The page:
The gadget could ignite brain changes in regions associated with balance and coordination. It could be more practical than physical therapy.

Italian researchers say the Nintendo Wii Balance Board has therapeutic applications, provoking changes in brain connections associated with balance and coordination that reduce the risk of accidental falls.

Multiple sclerosis (MS) is a disease of the central nervous system of which balance impairment is a defining symptom, and the Nintendo Wii could be a more practical tool for rehabilitation than physical therapy, allowing patients more independence.

"This finding should have an important impact on the rehabilitation process of patients, suggesting that they need ongoing exercises to maintain good performance in daily living activities," says lead author Luca Prosperini, M.D., Ph.D., from Sapienza University.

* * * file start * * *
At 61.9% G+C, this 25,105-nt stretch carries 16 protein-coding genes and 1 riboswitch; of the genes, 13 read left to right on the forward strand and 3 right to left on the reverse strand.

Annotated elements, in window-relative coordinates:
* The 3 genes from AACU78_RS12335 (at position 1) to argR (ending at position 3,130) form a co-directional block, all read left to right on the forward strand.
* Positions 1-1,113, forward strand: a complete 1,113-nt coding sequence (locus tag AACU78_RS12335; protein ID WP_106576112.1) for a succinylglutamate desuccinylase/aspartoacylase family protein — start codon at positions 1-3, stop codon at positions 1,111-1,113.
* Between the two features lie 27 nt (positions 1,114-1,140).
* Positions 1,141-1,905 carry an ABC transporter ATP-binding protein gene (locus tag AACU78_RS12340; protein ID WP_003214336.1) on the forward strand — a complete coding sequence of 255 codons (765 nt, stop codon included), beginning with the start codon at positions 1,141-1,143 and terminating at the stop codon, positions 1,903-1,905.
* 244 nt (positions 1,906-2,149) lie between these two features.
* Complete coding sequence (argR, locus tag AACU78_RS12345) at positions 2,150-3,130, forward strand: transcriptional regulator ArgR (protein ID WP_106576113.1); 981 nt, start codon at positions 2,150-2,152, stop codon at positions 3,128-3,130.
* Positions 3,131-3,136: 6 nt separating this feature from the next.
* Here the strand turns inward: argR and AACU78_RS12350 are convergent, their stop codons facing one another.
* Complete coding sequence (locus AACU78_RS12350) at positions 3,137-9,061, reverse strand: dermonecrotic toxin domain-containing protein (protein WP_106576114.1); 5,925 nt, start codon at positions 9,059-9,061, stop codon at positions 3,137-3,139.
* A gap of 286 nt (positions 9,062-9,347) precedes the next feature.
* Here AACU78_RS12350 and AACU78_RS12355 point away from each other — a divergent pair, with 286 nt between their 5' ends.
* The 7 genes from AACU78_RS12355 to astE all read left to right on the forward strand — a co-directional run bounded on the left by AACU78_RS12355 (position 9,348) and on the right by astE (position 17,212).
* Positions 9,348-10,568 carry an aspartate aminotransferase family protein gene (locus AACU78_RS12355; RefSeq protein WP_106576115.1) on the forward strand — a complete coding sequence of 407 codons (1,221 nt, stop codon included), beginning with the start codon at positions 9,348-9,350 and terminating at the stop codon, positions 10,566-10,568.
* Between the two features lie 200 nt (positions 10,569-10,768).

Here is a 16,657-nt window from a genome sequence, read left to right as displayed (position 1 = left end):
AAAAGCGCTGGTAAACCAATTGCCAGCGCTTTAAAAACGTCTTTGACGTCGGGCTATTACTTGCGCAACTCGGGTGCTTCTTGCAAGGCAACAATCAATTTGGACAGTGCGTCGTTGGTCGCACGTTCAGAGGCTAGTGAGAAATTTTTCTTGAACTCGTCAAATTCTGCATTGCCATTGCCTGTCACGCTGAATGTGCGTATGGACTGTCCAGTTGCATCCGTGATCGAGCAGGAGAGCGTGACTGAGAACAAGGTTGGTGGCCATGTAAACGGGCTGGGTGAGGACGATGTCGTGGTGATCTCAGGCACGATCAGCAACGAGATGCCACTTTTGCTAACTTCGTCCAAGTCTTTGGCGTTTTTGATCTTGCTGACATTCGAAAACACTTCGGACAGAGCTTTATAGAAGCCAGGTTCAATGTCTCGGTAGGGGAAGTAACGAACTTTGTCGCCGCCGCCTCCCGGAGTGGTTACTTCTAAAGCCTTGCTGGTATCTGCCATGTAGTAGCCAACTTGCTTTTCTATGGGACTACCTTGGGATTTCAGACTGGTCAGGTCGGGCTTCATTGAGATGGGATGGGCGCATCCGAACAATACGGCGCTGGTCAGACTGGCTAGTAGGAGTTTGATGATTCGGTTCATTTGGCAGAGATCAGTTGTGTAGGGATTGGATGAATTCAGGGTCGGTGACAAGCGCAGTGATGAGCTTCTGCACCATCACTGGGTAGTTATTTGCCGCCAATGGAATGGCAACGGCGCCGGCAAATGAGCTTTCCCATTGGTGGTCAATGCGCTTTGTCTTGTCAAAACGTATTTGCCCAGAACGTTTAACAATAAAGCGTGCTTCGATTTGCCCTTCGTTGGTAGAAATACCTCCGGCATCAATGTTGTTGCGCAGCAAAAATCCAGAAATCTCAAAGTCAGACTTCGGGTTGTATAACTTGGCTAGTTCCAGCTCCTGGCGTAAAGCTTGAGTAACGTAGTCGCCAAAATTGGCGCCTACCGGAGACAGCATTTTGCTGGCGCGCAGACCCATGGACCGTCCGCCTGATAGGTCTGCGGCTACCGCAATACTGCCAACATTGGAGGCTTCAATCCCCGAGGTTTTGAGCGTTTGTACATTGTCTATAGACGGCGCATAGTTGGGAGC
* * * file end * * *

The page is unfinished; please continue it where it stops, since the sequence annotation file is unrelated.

In the study, researchers worked with a unique form of MRI analysis called diffusion tensor imaging (DTI) that allows close observation of the white matter tracts that send messages within the brain and to the body.

A total of 27 participants with MS used Wii Balance Board-based visual feedback training for 12 weeks under the researchers' surveillance.

The scans showed changes in the nerve tracts important for balance and motion which correlated with marked improvements in balance.

"The most important finding in this study is that a task-oriented and repetitive training aimed at managing a specific symptom is highly effective and induces brain plasticity," says Prosperini.

Therapeutic uses for Wii are not a new concept. A 2013 study described how laproscopic surgeons can improve their technique by "playing" with the gadget.

Kinect is a gaming technology well known for its therapeutic uses in areas ranging from autism to physical therapy and a recent study details how it can be used to make yoga available for the blind in a well-known project called "Eyes Free Yoga."

The new study was published in the journal Radiology.

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